Let me just say that I photograph a lot of stories; however, I don’t do that for award’s sake. What I do is I take my time to look at the story, research on it, look at the state of the story and why the story should be done at that particular time or why someone should buy a paper to read that story or watch it on the television or YouTube rather than other stories. So when I did a lot of stories in 2021, I asked myself the things that are affecting the country and are creating long-term damage in the system, then I decided on the story of the girls. I also took into consideration so many things as regards the story, and I felt it highlights why Nigeria needs to fix its educational system, especially in the North.

Sodiq Adelakun

One of the jury members praised the subtle editing you did on the project and described it as respectful to the plights of the relatives of the missing schoolgirls. However, you are the one on the field, what was the feeling like when capturing those heart-rending moments?

 


The editing is something one has to be careful about. As a photographer, one of the problems we face is when you have so many photographs on your desk after an assignment and you want to summarise them. At this point, you don’t want to miss out the points, and at the same time, you want to be sure you did justice to the story. I was embarking on a risky journey when I went to these villages. When I got there, many of the villagers said journalists were being biased with their reportage. I didn’t want to go back home without doing the story, so, I had to be patient with them and slept in the village for some days. I also explained to them that I was there to help them tell the story in a responsible way. I also told them to tell me what should be prioritised in the story because I wanted to have the feeling of having one’s child kidnapped; I wanted to get the anger, rage and emotions. Eventually, the villagers came around and I realised I had to do the story exactly the way it was told.

 

Can you share some hostile environments and events that you have covered and how you were able to carry out your reportorial duties?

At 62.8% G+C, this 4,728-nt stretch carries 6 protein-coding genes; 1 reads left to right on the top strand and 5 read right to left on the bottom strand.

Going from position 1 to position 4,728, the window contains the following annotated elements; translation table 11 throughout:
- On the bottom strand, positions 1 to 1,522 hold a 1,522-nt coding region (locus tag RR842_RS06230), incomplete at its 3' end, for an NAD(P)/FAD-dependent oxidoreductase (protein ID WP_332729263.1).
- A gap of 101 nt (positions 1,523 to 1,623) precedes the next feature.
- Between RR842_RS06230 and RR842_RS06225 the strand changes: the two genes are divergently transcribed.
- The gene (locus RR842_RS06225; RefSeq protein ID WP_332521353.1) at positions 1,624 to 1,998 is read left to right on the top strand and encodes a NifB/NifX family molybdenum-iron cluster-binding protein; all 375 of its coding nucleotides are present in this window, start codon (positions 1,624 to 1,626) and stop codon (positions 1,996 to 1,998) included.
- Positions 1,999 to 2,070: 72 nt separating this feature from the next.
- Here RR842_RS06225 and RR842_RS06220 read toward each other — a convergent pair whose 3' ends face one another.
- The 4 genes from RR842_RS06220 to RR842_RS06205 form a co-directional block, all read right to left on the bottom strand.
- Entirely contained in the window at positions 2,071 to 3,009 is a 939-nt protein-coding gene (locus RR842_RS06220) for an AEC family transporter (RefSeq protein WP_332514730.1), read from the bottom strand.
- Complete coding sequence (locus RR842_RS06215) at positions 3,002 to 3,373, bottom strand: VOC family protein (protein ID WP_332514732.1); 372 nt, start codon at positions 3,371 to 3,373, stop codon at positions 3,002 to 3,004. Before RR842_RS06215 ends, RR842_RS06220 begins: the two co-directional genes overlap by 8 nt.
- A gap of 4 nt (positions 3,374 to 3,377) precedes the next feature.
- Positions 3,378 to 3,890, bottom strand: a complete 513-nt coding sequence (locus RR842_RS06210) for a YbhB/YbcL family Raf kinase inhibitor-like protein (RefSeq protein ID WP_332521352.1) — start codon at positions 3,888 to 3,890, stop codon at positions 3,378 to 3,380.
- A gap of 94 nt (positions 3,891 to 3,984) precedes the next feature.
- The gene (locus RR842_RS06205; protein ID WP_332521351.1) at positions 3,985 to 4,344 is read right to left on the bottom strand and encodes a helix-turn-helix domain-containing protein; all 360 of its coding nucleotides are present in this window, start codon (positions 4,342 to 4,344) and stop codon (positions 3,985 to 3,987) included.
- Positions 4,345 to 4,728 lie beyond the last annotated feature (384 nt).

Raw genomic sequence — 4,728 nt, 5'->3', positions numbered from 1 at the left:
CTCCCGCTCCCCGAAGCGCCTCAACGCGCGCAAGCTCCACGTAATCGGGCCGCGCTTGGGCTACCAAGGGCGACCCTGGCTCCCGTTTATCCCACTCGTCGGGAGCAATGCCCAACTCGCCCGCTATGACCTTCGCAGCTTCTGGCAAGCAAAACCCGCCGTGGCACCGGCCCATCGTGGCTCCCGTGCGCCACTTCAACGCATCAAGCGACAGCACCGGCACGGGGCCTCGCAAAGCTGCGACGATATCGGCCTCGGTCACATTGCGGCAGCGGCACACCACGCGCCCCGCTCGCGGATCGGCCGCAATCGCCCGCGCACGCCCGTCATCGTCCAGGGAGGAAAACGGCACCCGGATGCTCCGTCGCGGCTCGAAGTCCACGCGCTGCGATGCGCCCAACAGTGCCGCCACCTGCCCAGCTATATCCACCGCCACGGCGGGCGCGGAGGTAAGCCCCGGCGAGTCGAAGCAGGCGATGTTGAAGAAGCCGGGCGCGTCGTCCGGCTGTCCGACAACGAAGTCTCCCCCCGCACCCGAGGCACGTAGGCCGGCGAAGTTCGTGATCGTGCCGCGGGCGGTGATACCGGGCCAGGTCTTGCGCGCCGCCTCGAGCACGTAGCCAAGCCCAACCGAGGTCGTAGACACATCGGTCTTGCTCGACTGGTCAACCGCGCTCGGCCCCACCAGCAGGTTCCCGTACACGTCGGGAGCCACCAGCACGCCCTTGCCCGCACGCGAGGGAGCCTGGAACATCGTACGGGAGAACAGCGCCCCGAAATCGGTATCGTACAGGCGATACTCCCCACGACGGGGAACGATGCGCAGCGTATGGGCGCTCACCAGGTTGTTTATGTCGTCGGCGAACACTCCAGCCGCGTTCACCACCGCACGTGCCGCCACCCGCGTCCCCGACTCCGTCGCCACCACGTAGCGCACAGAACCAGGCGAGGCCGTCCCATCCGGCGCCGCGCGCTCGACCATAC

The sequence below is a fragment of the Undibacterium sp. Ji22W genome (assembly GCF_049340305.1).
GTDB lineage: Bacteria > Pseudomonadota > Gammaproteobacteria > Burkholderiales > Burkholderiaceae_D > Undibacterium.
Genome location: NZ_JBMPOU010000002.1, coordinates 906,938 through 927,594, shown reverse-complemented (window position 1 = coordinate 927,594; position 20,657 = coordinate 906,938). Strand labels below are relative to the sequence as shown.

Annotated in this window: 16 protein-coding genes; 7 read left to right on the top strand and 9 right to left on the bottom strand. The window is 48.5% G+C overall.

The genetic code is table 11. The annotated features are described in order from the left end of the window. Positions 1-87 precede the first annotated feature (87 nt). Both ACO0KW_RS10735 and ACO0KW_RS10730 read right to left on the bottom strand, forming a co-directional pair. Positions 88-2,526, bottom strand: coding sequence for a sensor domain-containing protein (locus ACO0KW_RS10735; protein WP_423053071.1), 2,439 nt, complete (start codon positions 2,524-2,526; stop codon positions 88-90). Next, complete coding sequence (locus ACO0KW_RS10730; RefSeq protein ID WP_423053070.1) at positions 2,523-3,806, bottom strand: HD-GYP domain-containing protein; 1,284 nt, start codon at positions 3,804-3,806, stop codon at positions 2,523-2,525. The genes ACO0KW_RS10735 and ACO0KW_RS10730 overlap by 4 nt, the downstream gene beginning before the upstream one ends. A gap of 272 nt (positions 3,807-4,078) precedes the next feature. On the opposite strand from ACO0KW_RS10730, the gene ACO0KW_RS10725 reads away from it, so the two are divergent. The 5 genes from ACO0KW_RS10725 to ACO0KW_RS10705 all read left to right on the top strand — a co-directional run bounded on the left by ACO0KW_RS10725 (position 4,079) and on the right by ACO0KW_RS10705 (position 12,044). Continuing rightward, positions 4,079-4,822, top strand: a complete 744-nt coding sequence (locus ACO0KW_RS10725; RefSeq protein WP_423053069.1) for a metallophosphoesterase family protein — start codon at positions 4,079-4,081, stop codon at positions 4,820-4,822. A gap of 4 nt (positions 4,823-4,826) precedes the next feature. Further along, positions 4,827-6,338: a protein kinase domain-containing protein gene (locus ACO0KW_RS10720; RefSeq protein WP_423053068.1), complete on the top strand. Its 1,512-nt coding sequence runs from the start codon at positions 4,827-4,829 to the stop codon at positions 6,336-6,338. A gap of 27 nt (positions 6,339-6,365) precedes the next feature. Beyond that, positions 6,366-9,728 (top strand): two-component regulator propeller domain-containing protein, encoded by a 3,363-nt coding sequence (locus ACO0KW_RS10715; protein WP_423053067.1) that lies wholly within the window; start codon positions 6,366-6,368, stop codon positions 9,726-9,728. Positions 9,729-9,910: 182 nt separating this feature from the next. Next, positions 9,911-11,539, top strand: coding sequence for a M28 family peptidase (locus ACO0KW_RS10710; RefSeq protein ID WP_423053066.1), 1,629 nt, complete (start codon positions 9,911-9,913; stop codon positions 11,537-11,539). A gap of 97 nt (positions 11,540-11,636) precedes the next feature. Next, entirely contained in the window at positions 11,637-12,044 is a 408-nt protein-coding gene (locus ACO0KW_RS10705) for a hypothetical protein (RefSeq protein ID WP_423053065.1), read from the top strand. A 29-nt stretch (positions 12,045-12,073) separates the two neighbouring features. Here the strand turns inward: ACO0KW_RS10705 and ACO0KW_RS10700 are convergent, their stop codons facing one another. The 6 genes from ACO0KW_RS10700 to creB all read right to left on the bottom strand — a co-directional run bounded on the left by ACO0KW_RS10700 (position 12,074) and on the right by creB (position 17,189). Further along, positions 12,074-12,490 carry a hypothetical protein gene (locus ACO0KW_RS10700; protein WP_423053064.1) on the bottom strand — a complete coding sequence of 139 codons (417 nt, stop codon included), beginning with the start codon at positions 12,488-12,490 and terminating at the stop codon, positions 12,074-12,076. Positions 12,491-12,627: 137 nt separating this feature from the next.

One of the hostile environments I covered was the #EndSARS protest in Abuja, where they kept telling me to go back or I would be shot. I tried to take cover and understand my limitations. Another one was an attack between the Shiites and the police where a colleague, who was a corps member, was killed. I am always grateful to God for protecting me because it is very hard. I try to be someone who is responsible and try to tell stories. So many Nigerians talk down on journalists, that we don’t tell stories and we are afraid to go into danger zones but at the same time, we want to tell them that some of us have families too and we are responsible and we also want to live as we are telling the stories. It takes a lot of courage to do stories like this.

 

You are the founder of ‘Everyone Has a Story’. What is the motive behind this project and how would it help young photojournalists tell stories better?

It is an initiative for a non-governmental organisation that is set up to help young photographers and journalists to be able to tell stores irrespective of wherever they are. Several times, we’ve had young people say they have been to a particular place but they don’t think there’s any story there. Over time, we’ve understood that even when you go to a place where they say there is no story, the picture without a story is still a story. So, I’m trying to change the narrative that there is no story in a particular place or the story has been heard before, there is a new way a story can be reproduced. The NGO is to also help these photographers get funds and equipment from international communities.